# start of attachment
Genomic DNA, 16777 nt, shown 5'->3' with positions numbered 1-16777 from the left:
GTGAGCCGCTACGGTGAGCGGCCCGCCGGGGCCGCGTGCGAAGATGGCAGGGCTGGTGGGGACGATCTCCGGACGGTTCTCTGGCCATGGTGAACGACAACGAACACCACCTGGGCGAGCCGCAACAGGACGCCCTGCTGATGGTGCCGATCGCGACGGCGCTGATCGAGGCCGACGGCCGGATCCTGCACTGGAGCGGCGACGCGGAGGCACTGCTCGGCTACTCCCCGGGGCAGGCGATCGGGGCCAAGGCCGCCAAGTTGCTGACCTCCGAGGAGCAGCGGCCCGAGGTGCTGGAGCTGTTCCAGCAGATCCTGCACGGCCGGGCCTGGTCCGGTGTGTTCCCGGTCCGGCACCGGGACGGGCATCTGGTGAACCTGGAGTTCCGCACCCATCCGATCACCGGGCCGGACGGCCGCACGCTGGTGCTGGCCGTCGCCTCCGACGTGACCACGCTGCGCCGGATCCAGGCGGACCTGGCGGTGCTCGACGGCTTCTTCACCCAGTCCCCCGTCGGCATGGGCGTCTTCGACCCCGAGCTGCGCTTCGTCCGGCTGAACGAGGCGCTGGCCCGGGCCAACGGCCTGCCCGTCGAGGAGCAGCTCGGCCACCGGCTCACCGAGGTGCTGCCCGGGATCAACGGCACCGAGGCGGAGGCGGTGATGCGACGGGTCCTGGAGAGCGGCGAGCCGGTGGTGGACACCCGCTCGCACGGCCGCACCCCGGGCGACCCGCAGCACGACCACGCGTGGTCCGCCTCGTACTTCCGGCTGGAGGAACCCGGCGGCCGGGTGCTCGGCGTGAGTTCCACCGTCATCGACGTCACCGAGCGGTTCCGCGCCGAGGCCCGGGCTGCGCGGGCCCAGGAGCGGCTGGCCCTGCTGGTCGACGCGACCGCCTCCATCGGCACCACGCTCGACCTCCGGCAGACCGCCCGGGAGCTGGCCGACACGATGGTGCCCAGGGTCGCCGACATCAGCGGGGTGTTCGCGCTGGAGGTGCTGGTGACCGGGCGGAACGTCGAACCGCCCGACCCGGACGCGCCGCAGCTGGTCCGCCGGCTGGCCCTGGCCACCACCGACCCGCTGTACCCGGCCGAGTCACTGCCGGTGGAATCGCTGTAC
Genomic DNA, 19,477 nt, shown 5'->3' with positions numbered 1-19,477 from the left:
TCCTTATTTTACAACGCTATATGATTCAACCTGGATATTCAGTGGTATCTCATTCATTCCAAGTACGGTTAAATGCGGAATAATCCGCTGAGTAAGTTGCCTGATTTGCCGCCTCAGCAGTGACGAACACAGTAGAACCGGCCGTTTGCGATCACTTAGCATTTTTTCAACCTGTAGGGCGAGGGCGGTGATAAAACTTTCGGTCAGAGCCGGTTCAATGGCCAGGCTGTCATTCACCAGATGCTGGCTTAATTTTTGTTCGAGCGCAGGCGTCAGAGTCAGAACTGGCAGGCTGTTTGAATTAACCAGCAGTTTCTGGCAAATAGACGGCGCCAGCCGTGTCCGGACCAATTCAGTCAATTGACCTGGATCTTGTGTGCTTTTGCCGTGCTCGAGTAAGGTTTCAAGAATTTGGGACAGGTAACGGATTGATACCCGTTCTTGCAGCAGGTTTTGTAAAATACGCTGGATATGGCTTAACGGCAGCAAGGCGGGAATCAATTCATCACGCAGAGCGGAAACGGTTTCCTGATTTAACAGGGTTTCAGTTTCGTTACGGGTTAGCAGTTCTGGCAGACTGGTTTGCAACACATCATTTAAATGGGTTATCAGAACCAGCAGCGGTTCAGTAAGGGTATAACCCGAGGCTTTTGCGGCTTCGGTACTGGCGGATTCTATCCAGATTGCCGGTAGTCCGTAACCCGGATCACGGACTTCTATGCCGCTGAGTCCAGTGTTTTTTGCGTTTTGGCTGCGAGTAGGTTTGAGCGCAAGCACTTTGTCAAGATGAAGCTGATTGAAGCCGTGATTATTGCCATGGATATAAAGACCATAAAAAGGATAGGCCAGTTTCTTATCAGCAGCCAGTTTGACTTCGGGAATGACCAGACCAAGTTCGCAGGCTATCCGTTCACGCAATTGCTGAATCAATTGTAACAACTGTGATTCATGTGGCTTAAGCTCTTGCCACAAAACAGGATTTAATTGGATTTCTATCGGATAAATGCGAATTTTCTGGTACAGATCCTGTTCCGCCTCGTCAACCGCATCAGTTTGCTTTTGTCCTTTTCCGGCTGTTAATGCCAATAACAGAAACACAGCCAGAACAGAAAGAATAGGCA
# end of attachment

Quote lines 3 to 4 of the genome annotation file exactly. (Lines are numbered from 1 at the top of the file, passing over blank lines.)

Genomic DNA, 19,477 nt, shown 5'->3' with positions numbered 1-19,477 from the left:
TCCTTATTTTACAACGCTATATGATTCAACCTGGATATTCAGTGGTATCTCATTCATTCCAAGTACGGTTAAATGCGGAATAATCCGCTGAGTAAGTTGCCTGATTTGCCGCCTCAGCAGTGACGAACACAGTAGAACCGGCCGTTTGCGATCACTTAGCATTTTTTCAACCTGTAGGGCGAGGGCGGTGATAAAACTTTCGGTCAGAGCCGGTTCAATGGCCAGGCTGTCATTCACCAGATGCTGGCTTAATTTTTGTTCGAGCGCAGGCGTCAGAGTCAGAACTGGCAGGCTGTTTGAATTAACCAGCAGTTTCTGGCAAATAGACGGCGCCAGCCGTGTCCGGACCAATTCAGTCAATTGACCTGGATCTTGTGTGCTTTTGCCGTGCTCGAGTAAGGTTTCAAGAATTTGGGACAGGTAACGGATTGATACCCGTTCTTGCAGCAGGTTTTGTAAAATACGCTGGATATGGCTTAACGGCAGCAAGGCGGGAATCAATTCATCACGCAGAGCGGAAACGGTTTCCTGATTTAACAGGGTTTCAGTTTCGTTACGGGTTAGCAGTTCTGGCAGACTGGTTTGCAACACATCATTTAAATGGGTTATCAGAACCAGCAGCGGTTCAGTAAGGGTATAACCCGAGGCTTTTGCGGCTTCGGTACTGGCGGATTCTATCCAGATTGCCGGTAGTCCGTAACCCGGATCACGGACTTCTATGCCGCTGAGTCCAGTGTTTTTTGCGTTTTGGCTGCGAGTAGGTTTGAGCGCAAGCACTTTGTCAAGATGAAGCTGATTGAAGCCGTGATTATTGCCATGGATATAAAGACCATAAAAAGGATAGGCCAGTTTCTTATCAGCAGCCAGTTTGACTTCGGGAATGACCAGACCAAGTTCGCAGGCTATCCGTTCACGCAATTGCTGAATCAATTGTAACAACTGTGATTCATGTGGCTTAAGCTCTTGCCACAAAACAGGATTTAATTGGATTTCTATCGGATAAATGCGAATTTTCTGGTACAGATCCTGTTCCGCCTCGTCAACCGCATCAGTTTGCTTTTGTCCTTTTCCGGCTGTTAATGCCAATAACAGAAACACAGCCAGAACAGAAAGAATAGGCA